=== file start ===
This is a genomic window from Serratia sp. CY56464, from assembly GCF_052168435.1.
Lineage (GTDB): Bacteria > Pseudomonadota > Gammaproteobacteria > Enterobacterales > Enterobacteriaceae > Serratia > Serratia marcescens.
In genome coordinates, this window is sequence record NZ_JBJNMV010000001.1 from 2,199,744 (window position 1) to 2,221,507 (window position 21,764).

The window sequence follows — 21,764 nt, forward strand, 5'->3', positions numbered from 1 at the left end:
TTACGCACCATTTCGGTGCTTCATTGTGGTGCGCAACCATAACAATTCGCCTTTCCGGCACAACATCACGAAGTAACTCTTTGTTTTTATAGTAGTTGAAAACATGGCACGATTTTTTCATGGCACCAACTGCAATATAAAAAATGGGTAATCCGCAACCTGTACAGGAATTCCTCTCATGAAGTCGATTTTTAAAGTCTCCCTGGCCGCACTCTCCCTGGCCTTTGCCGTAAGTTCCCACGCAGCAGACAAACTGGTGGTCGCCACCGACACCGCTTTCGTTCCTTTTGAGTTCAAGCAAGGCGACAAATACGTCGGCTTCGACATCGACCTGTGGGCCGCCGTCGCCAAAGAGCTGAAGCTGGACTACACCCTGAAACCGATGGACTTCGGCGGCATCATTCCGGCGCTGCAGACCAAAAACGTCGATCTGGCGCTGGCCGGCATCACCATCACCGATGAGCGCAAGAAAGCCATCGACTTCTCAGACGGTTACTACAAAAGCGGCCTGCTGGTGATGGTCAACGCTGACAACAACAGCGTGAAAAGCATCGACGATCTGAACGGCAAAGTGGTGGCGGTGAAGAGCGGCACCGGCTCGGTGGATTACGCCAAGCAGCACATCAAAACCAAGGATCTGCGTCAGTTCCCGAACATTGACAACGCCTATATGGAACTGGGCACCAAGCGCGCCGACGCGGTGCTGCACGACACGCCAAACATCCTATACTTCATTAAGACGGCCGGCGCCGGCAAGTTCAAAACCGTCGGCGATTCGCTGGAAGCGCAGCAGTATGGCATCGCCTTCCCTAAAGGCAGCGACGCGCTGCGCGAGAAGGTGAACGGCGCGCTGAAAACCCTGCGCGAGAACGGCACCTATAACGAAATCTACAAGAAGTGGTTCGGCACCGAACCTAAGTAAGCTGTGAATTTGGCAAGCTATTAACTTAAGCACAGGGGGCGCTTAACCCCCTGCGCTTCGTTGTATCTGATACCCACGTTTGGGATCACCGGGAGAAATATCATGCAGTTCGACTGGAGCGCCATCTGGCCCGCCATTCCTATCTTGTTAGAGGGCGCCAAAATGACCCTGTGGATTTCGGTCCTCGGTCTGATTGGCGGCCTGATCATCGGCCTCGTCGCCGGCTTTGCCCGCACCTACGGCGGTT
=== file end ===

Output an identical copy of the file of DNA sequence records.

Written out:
This is a genomic window from Serratia sp. CY56464, from assembly GCF_052168435.1.
Lineage (GTDB): Bacteria > Pseudomonadota > Gammaproteobacteria > Enterobacterales > Enterobacteriaceae > Serratia > Serratia marcescens.
In genome coordinates, this window is sequence record NZ_JBJNMV010000001.1 from 2,199,744 (window position 1) to 2,221,507 (window position 21,764).

The window sequence follows — 21,764 nt, forward strand, 5'->3', positions numbered from 1 at the left end:
TTACGCACCATTTCGGTGCTTCATTGTGGTGCGCAACCATAACAATTCGCCTTTCCGGCACAACATCACGAAGTAACTCTTTGTTTTTATAGTAGTTGAAAACATGGCACGATTTTTTCATGGCACCAACTGCAATATAAAAAATGGGTAATCCGCAACCTGTACAGGAATTCCTCTCATGAAGTCGATTTTTAAAGTCTCCCTGGCCGCACTCTCCCTGGCCTTTGCCGTAAGTTCCCACGCAGCAGACAAACTGGTGGTCGCCACCGACACCGCTTTCGTTCCTTTTGAGTTCAAGCAAGGCGACAAATACGTCGGCTTCGACATCGACCTGTGGGCCGCCGTCGCCAAAGAGCTGAAGCTGGACTACACCCTGAAACCGATGGACTTCGGCGGCATCATTCCGGCGCTGCAGACCAAAAACGTCGATCTGGCGCTGGCCGGCATCACCATCACCGATGAGCGCAAGAAAGCCATCGACTTCTCAGACGGTTACTACAAAAGCGGCCTGCTGGTGATGGTCAACGCTGACAACAACAGCGTGAAAAGCATCGACGATCTGAACGGCAAAGTGGTGGCGGTGAAGAGCGGCACCGGCTCGGTGGATTACGCCAAGCAGCACATCAAAACCAAGGATCTGCGTCAGTTCCCGAACATTGACAACGCCTATATGGAACTGGGCACCAAGCGCGCCGACGCGGTGCTGCACGACACGCCAAACATCCTATACTTCATTAAGACGGCCGGCGCCGGCAAGTTCAAAACCGTCGGCGATTCGCTGGAAGCGCAGCAGTATGGCATCGCCTTCCCTAAAGGCAGCGACGCGCTGCGCGAGAAGGTGAACGGCGCGCTGAAAACCCTGCGCGAGAACGGCACCTATAACGAAATCTACAAGAAGTGGTTCGGCACCGAACCTAAGTAAGCTGTGAATTTGGCAAGCTATTAACTTAAGCACAGGGGGCGCTTAACCCCCTGCGCTTCGTTGTATCTGATACCCACGTTTGGGATCACCGGGAGAAATATCATGCAGTTCGACTGGAGCGCCATCTGGCCCGCCATTCCTATCTTGTTAGAGGGCGCCAAAATGACCCTGTGGATTTCGGTCCTCGGTCTGATTGGCGGCCTGATCATCGGCCTCGTCGCCGGCTTTGCCCGCACCTACGGCGGTT